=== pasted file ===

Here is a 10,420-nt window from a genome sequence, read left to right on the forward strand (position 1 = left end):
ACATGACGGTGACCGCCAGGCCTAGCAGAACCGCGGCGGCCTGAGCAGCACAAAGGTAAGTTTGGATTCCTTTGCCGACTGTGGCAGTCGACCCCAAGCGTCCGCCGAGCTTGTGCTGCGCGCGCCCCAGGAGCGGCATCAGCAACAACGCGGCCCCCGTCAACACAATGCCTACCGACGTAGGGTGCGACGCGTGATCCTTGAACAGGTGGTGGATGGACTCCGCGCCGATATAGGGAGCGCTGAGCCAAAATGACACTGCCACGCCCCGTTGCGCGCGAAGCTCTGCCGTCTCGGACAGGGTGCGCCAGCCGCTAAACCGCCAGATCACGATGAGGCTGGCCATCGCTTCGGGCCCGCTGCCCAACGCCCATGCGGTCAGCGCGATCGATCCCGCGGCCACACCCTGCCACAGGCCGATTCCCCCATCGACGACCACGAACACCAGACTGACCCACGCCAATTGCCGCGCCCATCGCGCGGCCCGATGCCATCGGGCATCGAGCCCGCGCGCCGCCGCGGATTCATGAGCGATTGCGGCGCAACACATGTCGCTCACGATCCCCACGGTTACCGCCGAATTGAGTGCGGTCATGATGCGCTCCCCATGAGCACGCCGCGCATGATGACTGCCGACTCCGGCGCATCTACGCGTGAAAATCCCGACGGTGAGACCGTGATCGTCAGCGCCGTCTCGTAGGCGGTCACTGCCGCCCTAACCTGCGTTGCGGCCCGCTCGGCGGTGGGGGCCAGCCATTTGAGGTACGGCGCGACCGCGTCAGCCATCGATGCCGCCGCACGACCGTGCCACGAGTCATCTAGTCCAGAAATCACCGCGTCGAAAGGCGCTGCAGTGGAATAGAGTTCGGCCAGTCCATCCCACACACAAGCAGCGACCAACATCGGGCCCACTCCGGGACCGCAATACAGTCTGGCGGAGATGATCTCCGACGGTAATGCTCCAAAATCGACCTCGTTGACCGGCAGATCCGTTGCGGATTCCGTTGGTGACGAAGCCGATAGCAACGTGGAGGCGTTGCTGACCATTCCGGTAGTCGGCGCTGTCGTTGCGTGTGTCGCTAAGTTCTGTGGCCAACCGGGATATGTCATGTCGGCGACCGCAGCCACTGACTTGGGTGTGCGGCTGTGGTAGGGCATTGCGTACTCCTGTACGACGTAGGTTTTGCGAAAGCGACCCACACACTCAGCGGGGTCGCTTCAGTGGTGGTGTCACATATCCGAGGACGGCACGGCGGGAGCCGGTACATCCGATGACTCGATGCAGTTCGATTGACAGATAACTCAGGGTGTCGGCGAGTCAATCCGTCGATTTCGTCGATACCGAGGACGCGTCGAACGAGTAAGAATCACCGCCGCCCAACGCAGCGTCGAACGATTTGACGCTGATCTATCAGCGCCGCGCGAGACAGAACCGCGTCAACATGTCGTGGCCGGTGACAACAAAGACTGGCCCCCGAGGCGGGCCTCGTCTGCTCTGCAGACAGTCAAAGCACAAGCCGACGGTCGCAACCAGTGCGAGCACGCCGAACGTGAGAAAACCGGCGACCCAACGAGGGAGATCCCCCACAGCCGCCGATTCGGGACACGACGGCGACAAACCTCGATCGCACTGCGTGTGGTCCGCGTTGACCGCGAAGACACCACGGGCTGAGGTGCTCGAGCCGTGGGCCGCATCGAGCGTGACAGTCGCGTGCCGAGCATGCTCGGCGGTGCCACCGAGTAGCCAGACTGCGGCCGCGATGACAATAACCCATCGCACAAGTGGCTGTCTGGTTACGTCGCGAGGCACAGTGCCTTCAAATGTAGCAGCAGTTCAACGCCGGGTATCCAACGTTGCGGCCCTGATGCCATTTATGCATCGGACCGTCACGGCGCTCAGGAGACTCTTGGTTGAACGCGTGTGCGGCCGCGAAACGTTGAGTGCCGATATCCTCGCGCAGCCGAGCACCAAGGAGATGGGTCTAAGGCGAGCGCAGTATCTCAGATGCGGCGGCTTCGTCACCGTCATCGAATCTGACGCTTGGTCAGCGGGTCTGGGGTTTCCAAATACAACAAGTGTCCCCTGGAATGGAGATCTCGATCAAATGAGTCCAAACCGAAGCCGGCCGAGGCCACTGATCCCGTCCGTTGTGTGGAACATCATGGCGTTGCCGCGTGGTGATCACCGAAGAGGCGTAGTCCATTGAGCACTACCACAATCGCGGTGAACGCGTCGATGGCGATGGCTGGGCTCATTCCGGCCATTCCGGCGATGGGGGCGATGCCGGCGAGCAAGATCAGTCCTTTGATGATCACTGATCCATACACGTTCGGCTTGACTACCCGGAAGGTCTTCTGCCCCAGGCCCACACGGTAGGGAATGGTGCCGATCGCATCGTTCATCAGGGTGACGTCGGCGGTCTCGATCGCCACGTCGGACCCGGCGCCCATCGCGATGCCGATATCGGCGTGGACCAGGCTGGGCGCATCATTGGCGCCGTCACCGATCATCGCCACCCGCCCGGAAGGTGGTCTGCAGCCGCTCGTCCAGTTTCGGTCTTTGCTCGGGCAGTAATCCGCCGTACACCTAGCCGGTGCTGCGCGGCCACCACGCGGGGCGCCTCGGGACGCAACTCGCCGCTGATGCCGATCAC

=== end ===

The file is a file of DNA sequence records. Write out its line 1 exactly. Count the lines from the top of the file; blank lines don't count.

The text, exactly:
Here is a 10,420-nt window from a genome sequence, read left to right on the forward strand (position 1 = left end):